Teodor and Thea from Green Youth of Norway were picked out of the bus they were sitting in, and refused further travel into occupied Western Sahara by Moroccan police.
Published 23 January 2017
Teodor Nordenstrøm Bruu and Thea Marie Henriksen Hæhre of Green Youth of Norway were last night supposed to travel into occupied Western Sahara.
However, they never got that far.
At 04:30 AM this morning, Norwegian time, the bus they were driving in stopped, and Moroccan police came in, singling them out.
"Once outside of the bus, we met four other Norwegians who had also been stopped in the same control", Ms Hæhre said in phone from Southern Morocco.
"We were all told that we were not welcome to Western Sahara", Hæhre told.
Afterwards they were ordered to take a car away from the city they had arrived to, and they are right now being transported northwards in Morocco".
"We wanted an explanation as to why we were not allowed to travel further, but they refused us any explanation apart from saying we were not welcome", Bruu told the Norwegian Support Committee for Western Sahara.
Bruu explained that it is important the conflict finds a solution through a referendum which Morocco and the UN promised them.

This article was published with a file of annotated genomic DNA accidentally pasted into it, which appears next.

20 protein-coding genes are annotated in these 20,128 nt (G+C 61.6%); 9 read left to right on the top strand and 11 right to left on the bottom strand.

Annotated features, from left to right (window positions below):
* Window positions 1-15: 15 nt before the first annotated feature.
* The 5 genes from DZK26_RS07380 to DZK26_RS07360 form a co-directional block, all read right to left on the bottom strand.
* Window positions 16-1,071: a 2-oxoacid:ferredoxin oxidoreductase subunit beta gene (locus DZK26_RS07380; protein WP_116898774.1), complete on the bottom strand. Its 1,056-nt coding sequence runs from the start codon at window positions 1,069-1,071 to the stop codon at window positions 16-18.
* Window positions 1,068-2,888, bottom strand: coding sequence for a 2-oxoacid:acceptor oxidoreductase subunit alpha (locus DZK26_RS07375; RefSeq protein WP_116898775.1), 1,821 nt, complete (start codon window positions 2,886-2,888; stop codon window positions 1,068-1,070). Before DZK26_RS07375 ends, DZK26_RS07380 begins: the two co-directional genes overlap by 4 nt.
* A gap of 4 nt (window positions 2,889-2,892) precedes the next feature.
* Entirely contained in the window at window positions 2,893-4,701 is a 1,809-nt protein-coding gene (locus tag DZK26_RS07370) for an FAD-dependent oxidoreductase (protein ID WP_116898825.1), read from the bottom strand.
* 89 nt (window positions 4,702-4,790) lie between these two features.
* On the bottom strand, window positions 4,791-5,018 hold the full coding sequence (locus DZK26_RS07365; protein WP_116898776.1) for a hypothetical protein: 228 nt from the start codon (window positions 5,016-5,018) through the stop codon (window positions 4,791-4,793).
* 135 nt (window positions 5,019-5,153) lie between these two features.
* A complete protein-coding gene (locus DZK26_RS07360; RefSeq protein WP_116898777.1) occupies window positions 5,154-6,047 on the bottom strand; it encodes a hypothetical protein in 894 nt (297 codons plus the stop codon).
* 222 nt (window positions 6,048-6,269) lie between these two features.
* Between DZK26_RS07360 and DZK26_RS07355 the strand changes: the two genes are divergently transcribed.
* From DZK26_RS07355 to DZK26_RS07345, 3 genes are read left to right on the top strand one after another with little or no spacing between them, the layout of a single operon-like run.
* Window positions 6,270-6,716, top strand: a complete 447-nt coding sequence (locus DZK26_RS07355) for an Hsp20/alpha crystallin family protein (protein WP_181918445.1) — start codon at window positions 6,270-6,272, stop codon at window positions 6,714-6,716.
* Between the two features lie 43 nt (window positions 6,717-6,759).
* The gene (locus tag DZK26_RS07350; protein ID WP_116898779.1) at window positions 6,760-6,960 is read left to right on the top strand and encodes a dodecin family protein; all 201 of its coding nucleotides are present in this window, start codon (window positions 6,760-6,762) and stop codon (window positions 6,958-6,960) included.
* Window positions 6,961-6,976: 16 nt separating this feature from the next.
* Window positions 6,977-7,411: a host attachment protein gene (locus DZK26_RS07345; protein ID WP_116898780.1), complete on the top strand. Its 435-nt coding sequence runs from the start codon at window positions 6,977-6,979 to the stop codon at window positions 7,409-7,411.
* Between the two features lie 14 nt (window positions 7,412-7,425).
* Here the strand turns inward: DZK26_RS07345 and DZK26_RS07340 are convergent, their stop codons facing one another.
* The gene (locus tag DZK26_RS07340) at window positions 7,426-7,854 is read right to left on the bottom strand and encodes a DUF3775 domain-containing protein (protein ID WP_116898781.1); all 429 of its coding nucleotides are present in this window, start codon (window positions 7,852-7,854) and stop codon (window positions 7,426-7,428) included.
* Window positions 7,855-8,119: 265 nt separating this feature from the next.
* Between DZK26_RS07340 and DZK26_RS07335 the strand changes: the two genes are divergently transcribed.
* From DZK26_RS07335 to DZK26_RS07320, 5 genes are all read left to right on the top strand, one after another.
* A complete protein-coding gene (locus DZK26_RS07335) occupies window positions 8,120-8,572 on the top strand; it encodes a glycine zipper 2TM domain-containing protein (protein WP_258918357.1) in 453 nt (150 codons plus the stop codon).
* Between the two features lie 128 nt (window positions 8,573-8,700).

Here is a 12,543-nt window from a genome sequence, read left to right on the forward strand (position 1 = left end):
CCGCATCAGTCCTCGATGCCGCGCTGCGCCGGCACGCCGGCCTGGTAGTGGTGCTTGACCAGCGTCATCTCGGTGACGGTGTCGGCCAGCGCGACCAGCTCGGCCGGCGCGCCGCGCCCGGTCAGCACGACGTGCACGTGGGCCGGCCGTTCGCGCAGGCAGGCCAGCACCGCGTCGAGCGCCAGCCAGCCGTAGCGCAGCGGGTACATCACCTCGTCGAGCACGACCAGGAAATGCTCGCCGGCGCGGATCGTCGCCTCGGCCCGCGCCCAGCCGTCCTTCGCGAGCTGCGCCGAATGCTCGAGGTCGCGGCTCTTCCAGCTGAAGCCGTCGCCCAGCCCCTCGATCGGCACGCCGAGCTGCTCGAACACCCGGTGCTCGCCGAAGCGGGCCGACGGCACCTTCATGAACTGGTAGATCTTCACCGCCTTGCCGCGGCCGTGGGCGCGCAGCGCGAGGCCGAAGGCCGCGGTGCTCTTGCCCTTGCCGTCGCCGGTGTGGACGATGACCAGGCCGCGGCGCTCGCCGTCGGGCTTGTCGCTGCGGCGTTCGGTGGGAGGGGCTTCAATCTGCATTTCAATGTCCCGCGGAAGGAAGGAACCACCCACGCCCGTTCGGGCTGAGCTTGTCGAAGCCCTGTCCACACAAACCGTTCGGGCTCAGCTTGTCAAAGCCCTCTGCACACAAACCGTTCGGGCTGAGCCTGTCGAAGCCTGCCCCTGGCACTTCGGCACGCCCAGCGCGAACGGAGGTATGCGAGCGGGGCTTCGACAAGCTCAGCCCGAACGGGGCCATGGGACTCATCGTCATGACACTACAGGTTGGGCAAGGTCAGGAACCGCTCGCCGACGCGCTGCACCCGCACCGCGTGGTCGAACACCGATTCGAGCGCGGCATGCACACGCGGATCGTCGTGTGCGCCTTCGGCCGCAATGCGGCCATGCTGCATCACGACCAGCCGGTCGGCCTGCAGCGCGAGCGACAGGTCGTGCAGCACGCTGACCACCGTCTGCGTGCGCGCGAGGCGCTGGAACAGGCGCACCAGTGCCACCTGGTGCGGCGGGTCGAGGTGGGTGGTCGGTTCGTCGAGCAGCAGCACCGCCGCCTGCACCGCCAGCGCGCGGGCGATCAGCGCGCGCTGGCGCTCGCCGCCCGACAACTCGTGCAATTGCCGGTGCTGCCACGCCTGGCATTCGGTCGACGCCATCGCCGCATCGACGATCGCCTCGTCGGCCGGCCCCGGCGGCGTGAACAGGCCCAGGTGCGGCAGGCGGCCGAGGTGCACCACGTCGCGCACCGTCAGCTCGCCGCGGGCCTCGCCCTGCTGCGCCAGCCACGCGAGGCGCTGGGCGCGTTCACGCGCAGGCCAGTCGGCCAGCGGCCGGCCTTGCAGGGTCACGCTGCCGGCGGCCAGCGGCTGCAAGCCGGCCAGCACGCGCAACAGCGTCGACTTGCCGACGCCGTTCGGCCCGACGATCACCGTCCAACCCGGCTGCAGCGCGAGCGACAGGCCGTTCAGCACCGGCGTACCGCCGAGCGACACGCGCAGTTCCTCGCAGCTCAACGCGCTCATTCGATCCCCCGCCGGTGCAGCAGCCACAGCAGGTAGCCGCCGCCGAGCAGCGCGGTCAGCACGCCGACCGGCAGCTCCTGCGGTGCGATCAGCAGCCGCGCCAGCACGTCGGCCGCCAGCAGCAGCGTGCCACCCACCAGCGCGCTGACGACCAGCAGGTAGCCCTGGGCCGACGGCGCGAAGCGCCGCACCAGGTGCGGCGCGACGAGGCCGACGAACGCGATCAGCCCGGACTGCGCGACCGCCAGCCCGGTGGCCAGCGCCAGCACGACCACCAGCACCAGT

"It should not be necessary to wait for the peaceful and legitimate struggle for self-determination erupts into violence. They have the right on their side", Bruu told.
The two youth politicians wanted to meet people in the territory to learn about the situation which the Saharawis are living under, and how the fisheries resources are managed in an injust manner. Instead of having the fisheries resources used in a way which the Saharawis are themselves in control over, the fish is transformed into oil and shipped to the EU on board Norwegian tankers.
On 23 January 2017, the Norwegian tanker 'Key Bay' arrived France with fish oil from Western Sahara. This is the first shipment of any product from Western Sahara since the Court of Justice of the EU found that such trade could not take place. The transport has caused an international stir.
"The Saharawis who fled the occupation, and who live in refugee camps in neighbouring Algeria, receive one box of sardines every month in humanitarian aid. With that in mind, it i grotesque that two Norwegian shipping companies [Sea Tank Chartering and Gezina] participate in the shipping out of fish oil made by Moroccan settlers. The Norwegian transports of this oil is legitimising and financing the occupation - and it has to end", Hæhre told.
Seven groups have been expelled from Western Sahara, or denied access to the territory, over the course of the last two days.